Well, the first thing is to realize that that when two people husband wife come together, we’re basically selfish people. I mean, we we have what we Like we have our own tastes, we have our own ideas. And that’s fine. I mean, God creates us that way. But marriage is a melding together of two totally different people with different ideas with different concepts with different likes and dislikes. And if we, if we don’t have the help of God, the third party, we end up in conflict with each other. Because we, by nature think that that my idea and my way of thinking is the right way is to always the way I’ve done it, oh, boy, and coming to understand the other person’s perspective, yeah, is one of the really Adventures of marriage and quite frankly, and we were married 56 years, and we were still working on that idea. Yeah, totally understand each other, and how to please each other. But it’s back to the idea that that, to me, the the thing that makes it successful, is to really believe that that I didn’t come up with this idea of marriage, there was a creator that created it, and he created. So it would bring joy and happiness and fulfillment in life, not just not just to populate the world, but to really be a place that was if you will retreat in life, that we can go to each other. And if you don’t have that idea, then it becomes just my idea versus your idea. And there’s always going to be a sense of conflict, if that’s all you have, if you don’t have a source of authority, if you will, an overall umbrella that you trust, that we can go to this source of truth, and find the answers to what how we can really fulfill each other. And that, to me, is one of the real joys of life. It’s what makes me one of the things that makes me believe in God is to see how well two people can get along together. When you try doing it with the way that God says to do it a lot shorter, the proof is in the pudding. Yeah, that when you when you try it, it really works. And when you don’t do it, you mess it up.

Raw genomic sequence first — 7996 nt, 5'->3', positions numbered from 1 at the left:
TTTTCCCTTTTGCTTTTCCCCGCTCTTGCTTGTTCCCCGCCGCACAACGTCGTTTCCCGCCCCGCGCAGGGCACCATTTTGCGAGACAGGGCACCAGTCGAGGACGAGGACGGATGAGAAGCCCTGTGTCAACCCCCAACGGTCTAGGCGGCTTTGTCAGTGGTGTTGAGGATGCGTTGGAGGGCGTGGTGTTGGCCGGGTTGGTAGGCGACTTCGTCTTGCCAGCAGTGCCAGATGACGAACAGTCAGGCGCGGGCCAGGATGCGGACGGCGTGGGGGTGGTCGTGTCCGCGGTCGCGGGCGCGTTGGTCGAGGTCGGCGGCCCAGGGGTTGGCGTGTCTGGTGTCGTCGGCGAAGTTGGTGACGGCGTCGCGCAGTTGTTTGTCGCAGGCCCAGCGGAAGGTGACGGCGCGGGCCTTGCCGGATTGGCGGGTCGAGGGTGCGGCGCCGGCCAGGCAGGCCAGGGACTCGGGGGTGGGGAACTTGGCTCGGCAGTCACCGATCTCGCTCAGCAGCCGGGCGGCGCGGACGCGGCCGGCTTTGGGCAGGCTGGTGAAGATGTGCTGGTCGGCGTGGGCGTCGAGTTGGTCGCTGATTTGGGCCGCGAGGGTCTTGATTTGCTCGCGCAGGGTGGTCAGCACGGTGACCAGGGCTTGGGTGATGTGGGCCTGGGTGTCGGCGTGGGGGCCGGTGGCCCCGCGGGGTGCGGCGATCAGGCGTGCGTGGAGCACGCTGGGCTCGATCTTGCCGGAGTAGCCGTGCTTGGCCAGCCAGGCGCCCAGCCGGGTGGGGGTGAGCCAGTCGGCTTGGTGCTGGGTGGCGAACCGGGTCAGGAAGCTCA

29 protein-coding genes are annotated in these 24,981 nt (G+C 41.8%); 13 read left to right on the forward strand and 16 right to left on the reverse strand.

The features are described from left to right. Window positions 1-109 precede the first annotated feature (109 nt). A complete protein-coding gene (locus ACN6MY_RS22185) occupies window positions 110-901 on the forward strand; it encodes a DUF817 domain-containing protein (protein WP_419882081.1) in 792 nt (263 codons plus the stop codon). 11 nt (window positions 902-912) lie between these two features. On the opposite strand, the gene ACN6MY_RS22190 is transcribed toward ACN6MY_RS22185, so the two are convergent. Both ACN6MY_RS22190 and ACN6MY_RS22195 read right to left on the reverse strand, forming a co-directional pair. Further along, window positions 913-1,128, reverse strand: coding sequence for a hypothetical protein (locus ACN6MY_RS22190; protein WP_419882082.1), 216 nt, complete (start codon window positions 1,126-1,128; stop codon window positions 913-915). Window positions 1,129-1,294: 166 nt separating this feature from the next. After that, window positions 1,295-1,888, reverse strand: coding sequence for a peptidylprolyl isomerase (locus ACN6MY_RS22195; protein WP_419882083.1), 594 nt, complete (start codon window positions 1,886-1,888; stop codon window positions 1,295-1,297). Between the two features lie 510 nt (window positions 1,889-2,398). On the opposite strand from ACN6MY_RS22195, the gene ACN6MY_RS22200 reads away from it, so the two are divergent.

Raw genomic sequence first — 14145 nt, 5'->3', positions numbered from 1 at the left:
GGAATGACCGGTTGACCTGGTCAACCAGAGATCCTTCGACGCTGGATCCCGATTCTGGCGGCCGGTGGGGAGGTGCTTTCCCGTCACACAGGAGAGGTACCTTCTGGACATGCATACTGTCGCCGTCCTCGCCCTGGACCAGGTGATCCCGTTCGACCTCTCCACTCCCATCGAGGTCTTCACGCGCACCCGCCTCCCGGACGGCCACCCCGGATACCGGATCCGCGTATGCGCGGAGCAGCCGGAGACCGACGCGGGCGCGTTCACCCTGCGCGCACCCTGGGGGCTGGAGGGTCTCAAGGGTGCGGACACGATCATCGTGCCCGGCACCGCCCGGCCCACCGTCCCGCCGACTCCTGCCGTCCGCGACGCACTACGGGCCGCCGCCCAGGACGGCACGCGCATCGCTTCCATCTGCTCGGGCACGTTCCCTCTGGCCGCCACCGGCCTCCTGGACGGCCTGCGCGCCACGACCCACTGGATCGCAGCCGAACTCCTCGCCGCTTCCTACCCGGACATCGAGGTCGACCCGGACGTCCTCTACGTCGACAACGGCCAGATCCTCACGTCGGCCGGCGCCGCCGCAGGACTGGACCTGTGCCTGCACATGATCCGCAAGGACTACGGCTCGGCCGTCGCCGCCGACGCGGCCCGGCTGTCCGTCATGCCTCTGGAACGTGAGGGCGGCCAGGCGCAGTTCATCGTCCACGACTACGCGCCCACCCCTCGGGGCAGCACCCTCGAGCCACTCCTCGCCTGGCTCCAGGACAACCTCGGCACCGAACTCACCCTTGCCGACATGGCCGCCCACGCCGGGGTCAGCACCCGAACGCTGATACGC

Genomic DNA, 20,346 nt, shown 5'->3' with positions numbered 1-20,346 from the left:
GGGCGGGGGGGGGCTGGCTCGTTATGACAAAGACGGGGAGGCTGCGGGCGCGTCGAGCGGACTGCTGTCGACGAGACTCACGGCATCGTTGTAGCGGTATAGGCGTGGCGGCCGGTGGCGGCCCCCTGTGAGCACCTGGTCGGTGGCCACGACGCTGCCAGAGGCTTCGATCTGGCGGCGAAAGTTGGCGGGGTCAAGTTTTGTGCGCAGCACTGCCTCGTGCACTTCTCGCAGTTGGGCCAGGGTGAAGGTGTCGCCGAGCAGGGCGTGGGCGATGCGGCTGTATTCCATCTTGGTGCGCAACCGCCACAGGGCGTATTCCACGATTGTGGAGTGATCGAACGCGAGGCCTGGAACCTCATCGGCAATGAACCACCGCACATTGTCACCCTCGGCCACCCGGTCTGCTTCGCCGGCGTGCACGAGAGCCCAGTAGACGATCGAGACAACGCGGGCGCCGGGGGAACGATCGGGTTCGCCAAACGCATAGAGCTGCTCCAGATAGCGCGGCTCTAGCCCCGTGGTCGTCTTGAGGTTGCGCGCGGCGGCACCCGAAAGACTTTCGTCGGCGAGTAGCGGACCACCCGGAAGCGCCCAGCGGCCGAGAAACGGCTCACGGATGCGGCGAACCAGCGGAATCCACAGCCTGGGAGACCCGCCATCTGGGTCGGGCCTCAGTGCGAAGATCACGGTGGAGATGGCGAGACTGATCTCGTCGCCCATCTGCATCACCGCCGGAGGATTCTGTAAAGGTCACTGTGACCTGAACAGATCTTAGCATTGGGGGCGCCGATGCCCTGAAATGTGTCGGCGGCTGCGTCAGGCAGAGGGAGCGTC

Russ Ewell 12:15
    Well, you know, what I like about what you’re talking about, is I know you’re not saying it’s simple, but the plan is simple. And if we just if we’ll just embrace the plan. And it sounds to me like you’re saying, one of the keys for error, all of this is we have to commit to God and commit to the Bible. And I saw that throughout your your your book, that there was a commitment to Scripture, the book, a lifetime of love by Allen, Gloria Baird, you can get it on Amazon, and pick up a copy. And again, the show notes will have a link so you can go straight to it. But it seems like you’re talking about being committed to God committed to the scriptures and everything I hear you saying, I kept as you were talking, I kept thinking about Psalm 119, which is a great song for people to read, if they want to get faith in the Word of God, and all it can do, I kept thinking, you’re you, you’re laying out a blueprint of faith that comes from the Scriptures. And so I would encourage people, hey, get yourself a Bible, start reading the Bible, even if you don’t believe in it. And as Al said, you’ll see proof by how your life changes and gets better when you read it. You know, there’s in chapter three of the book, a lifetime of love. The quote that I really enjoyed there, or the point I really enjoyed there, it says marriages come in all different shapes and sizes. And I think that’s kind of an underrated view, about marriage. And I know for us in our marriage, and in I was coming to your house when I was a wee little college kid, and in you were there when I got married and beyond. I think it was something I had to kind of come to grips with that. My marriage wasn’t going to be exactly like anyone else’s. And sometimes I think we don’t always understand that. The way our marriages bill, whether it’s the balance of talents that the wife and the husband have the interest, the way we collaborate or the way we complement each other, it’s all going to look different. And sometimes I think we get discouraged maybe when we don’t have a marriage like somebody else, instead of trying to develop the marriage that we have. And then sometimes we can be judgmental of other people’s marriages, because they don’t operate like our marriage operates. Can you speak to the idea of marriage coming in all different shapes and sizes, and what you’re thinking there and elaborate on that a little bit?

    Al Baird 14:37